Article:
During my time there, none of my managers ever asked if something was wrong when warning signs showed up. They just assumed that I had already checked out and given up. I felt like a cog that was replaceable and could easily be overturned. Trust was required to help me battle my mental demons, and in this case, that trust was broken on both ends. No one came out of this on top, coping skills were not utilized as they should have, and no one reached out like they said they would.

After reflecting on this experience, here’s what I’ve learned and wished my employer did:

Trust: Trust is earned, not given as the adage goes. But for an employee living with bipolar disorder, trust is given before it is earned. I made the choice to trust my employer (and my entire team) by opening up about my mental health and battles – I had to. And while not everyone may be prepared to open up about what they’re dealing with internally, it can help.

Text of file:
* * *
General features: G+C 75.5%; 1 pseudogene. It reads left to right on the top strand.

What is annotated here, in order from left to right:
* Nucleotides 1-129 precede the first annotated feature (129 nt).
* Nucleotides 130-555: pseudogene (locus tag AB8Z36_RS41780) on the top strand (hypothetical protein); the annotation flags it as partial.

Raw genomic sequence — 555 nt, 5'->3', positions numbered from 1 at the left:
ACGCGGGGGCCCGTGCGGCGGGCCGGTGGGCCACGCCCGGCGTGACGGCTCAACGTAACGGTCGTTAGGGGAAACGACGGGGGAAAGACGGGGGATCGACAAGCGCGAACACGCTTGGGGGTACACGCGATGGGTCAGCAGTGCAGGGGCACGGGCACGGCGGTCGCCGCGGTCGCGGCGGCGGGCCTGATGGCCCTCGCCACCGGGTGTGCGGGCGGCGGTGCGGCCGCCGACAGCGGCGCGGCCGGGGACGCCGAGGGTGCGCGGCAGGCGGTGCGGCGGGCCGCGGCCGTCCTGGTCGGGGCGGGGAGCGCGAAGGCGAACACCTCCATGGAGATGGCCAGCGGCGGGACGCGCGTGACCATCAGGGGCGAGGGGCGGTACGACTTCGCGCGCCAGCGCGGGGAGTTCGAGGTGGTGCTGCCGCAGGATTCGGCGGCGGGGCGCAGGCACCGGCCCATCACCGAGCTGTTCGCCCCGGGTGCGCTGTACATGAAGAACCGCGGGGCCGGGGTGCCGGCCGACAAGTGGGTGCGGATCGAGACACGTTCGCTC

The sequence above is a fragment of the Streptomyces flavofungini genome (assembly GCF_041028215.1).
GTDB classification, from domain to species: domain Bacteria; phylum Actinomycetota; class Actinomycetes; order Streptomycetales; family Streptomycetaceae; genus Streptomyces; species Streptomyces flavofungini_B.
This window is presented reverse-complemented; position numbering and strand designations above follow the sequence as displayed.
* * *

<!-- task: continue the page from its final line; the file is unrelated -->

Doing this tells people that you’re asking for help and are making yourself ready to receive it. It signifies your willingness to allow others inside. This can be beneficial to you as it helps your team members become better at recognizing warning signs and understand when to check in to see if you need help. My recommendation here to anyone working with someone who has a mental disorder: Listen if we choose to open up, don’t be dismissive of our efforts, and trust us when we ask to carry more for the team.